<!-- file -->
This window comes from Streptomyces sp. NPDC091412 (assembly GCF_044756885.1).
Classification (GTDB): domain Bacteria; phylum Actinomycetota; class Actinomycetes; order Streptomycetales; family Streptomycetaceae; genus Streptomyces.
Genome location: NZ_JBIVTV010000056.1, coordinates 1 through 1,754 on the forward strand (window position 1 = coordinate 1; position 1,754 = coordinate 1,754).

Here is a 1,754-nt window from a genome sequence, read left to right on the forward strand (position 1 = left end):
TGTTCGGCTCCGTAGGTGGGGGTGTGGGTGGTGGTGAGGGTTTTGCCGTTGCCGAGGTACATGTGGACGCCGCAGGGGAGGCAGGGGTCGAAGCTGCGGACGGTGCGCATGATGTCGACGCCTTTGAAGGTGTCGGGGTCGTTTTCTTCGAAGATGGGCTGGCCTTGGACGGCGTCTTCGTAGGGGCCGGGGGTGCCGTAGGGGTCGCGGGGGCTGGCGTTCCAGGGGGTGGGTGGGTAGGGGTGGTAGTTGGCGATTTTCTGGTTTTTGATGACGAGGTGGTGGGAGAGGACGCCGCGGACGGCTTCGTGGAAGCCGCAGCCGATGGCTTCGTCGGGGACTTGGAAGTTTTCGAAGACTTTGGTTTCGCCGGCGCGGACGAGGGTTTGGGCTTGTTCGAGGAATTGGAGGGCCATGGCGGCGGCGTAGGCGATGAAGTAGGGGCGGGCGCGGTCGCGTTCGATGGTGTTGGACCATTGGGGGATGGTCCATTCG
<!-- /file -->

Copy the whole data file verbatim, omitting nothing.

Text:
This window comes from Streptomyces sp. NPDC091412 (assembly GCF_044756885.1).
Classification (GTDB): domain Bacteria; phylum Actinomycetota; class Actinomycetes; order Streptomycetales; family Streptomycetaceae; genus Streptomyces.
Genome location: NZ_JBIVTV010000056.1, coordinates 1 through 1,754 on the forward strand (window position 1 = coordinate 1; position 1,754 = coordinate 1,754).

Here is a 1,754-nt window from a genome sequence, read left to right on the forward strand (position 1 = left end):
TGTTCGGCTCCGTAGGTGGGGGTGTGGGTGGTGGTGAGGGTTTTGCCGTTGCCGAGGTACATGTGGACGCCGCAGGGGAGGCAGGGGTCGAAGCTGCGGACGGTGCGCATGATGTCGACGCCTTTGAAGGTGTCGGGGTCGTTTTCTTCGAAGATGGGCTGGCCTTGGACGGCGTCTTCGTAGGGGCCGGGGGTGCCGTAGGGGTCGCGGGGGCTGGCGTTCCAGGGGGTGGGTGGGTAGGGGTGGTAGTTGGCGATTTTCTGGTTTTTGATGACGAGGTGGTGGGAGAGGACGCCGCGGACGGCTTCGTGGAAGCCGCAGCCGATGGCTTCGTCGGGGACTTGGAAGTTTTCGAAGACTTTGGTTTCGCCGGCGCGGACGAGGGTTTGGGCTTGTTCGAGGAATTGGAGGGCCATGGCGGCGGCGTAGGCGATGAAGTAGGGGCGGGCGCGGTCGCGTTCGATGGTGTTGGACCATTGGGGGATGGTCCATTCG